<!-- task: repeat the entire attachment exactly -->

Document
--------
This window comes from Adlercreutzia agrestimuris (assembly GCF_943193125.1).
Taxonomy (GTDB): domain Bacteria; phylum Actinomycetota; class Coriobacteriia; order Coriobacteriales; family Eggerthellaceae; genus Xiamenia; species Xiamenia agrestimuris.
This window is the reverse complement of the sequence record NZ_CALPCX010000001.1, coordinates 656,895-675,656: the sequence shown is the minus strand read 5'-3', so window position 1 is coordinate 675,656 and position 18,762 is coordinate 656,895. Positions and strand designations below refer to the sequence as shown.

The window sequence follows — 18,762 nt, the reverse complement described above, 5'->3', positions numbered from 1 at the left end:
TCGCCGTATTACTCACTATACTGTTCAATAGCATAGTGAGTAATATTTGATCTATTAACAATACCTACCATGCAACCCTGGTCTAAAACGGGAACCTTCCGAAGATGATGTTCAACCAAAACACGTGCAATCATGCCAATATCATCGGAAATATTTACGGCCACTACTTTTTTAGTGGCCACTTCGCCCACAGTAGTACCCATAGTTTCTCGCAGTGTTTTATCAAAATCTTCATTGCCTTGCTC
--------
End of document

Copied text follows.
This window comes from Adlercreutzia agrestimuris (assembly GCF_943193125.1).
Taxonomy (GTDB): domain Bacteria; phylum Actinomycetota; class Coriobacteriia; order Coriobacteriales; family Eggerthellaceae; genus Xiamenia; species Xiamenia agrestimuris.
This window is the reverse complement of the sequence record NZ_CALPCX010000001.1, coordinates 656,895-675,656: the sequence shown is the minus strand read 5'-3', so window position 1 is coordinate 675,656 and position 18,762 is coordinate 656,895. Positions and strand designations below refer to the sequence as shown.

The window sequence follows — 18,762 nt, the reverse complement described above, 5'->3', positions numbered from 1 at the left end:
TCGCCGTATTACTCACTATACTGTTCAATAGCATAGTGAGTAATATTTGATCTATTAACAATACCTACCATGCAACCCTGGTCTAAAACGGGAACCTTCCGAAGATGATGTTCAACCAAAACACGTGCAATCATGCCAATATCATCGGAAATATTTACGGCCACTACTTTTTTAGTGGCCACTTCGCCCACAGTAGTACCCATAGTTTCTCGCAGTGTTTTATCAAAATCTTCATTGCCTTGCTC